James McMurtry’s observations seep into his songwriting | ParkRecord.com

James McMurtry’s observations seep into his songwriting

Singer James McMurtry, who will perform Jan. 3-5 at the Egyptian Theatre, says he became a songwriter because he didn’t want to end up working in fast food.
Photo by Brian T. Atkinson

Singer-songwriter James McMurtry

When: 8 p.m. on Jan. 2 and 4; 6 p.m. on Jan. 5

Where: The Egyptian Theatre, 328 Main St.

Cost: Friday tickets run from $27-$43; Saturday and Sunday tickets run from $33-$49

Phone: 435-649-9371

Web: parkcityshows.com

Singer-songwriter James McMurtry says he’s not really a political activist, despite the political bent of his songs “State of the Union” and “We Can’t Make It Here.”

“That’s not really the main thrust that I do, but every now and then I wander into things,” said McMurtry, who will perform Jan. 3-5 at the Egyptian Theatre. “Songwriters can create whatever art they want to. I got into it just to have a job where I didn’t have to say, ‘Do you want fries with that?’”

“We Can’t Make It Here,” released in 2005, took a critical look at the economy under President George W. Bush, and “State of the Union,” which McMurtry released in 2017, could be considered a sequel, as it relates the political divide between family members during a holiday gathering to the political divide in the United States under President Trump.

McMurtry had been thinking about this divide for quite a while.

I got into it just to have a job where I didn’t have to say, ‘Do you want fries with that…’” James McMurtry, singer and songwriter

“My family has always been divided, and it has become further divided,” he said. “It was pretty bad under George W. Bush, because everyone had their identities wrapped up in Bush. But now they are wrapped up in Trump.”

While McMurtry said he can’t help that his political observations of the world seep into his art, he also knows moderation is key.

“You don’t want to do this full time, because then you start writing sermons,” he said. “After a while, people won’t want to listen to you.”

McMurtry found his way into songwriting after performing open mics in the 1980s. In 1987, he entered the Kerrville Folk Festival New Folk songwriters contest and won.

That same year, Grammy winner John Mellencamp, who was working on a film about McMurtry’s father, novelist Larry McMurtry, contacted the budding songwriter to submit some songs for the soundtrack.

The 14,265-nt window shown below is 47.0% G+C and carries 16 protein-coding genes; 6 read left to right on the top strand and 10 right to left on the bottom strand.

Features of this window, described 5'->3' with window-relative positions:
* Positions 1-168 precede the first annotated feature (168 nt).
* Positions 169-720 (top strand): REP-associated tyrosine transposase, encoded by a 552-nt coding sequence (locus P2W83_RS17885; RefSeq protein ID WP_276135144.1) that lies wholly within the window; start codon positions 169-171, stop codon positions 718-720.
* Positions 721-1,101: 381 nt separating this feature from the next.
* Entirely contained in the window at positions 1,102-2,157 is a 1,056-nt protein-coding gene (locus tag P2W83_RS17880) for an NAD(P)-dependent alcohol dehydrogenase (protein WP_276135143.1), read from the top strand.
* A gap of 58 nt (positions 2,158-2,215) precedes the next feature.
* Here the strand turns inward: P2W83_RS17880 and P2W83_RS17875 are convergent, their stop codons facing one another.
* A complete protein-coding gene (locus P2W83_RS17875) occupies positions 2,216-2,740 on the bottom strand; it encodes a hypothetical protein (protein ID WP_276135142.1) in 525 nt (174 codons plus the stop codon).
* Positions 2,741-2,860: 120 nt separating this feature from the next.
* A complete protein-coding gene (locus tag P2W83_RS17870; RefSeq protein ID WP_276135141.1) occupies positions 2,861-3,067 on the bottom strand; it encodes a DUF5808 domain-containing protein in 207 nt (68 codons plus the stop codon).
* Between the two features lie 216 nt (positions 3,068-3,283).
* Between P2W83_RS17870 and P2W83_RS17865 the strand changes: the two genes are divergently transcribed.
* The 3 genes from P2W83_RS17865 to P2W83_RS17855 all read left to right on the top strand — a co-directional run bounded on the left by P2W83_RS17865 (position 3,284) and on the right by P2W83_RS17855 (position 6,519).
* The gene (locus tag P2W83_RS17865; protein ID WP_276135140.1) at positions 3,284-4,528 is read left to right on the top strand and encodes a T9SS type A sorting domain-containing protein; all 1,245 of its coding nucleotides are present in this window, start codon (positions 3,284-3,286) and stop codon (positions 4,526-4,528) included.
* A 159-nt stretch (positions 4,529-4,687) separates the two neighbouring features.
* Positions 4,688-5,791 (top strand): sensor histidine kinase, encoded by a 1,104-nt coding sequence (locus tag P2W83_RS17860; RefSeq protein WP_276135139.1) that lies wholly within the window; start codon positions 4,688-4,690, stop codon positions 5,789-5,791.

The demo McMurtry gave to Mellencamp became the songwriter’s 1989 debut album, “Too Long in the Wasteland.”

“I knew it was possible to become a singer-songwriter because I knew people who were doing it,” McMurtry said. “I knew it was possible, but I didn’t really think about getting a record deal until (John) Mellencamp called me and asked if I wanted to do a record.”

McMurtry decided to go ahead with the album, which Mellencamp co-produced.

“I thought there was a chance that I may crash and burn, but if I knew if I didn’t take the opportunity now, the door might not ever open up again,” he said.

To this day McMurtry is surprised Columbia Records didn’t drop him after he released the album.

“As I listen to my old stuff, I find that I really couldn’t sing at all,” he said. “If I’d known how much I sucked, I wouldn’t have kept doing it.”

The songwriter, however, kept at it.

“Eventually I learned how to sing on the job, and got better at it,” he said. “I was given the opportunity to get better and keep doing it, but I still don’t know why.”

These days McMurtry continues to make music, because, he says, it pays the mortgage.

“I would probably be happy to sit on a barstool and not do another thing, but I don’t get to do that,” he said with a laugh. “I say that; I know that if you don’t do anything it will drive you crazy, You don’t have a sense of worth when you’re doing nothing. But it is tempting to just sit and watch the world go by.”

McMurtry confessed he had to force himself to finish his next album, which he plans to release sometime in 2020.

“I just had to book the studio time, so I would be under intense pressure to get the songs written or they would still be half-written on my hard drive,” he said with a laugh.

While McMurtry has experienced many challenges throughout his career, he said completing a song is always a struggle.

“Starting a song isn’t a problem, but it’s hard to finish a song where it’s usable,” he said. “I think if you can sing a song without cringing, it will become more than the sum of its parts. And when that happens, it might be done.”

Even then, he said, he will still tweak them when he plays live.

“When I released ‘State of the Union,’ the arrangement was a little half-baked at the time,” he said. “It’s much better now.”

McMurtry likes to perform live, and he enjoys the show more if he can get people dancing.

“When they dance, you know they’re having a good time,” he said. “If they just sit and look at you, they might be having a good time, but you never know.”

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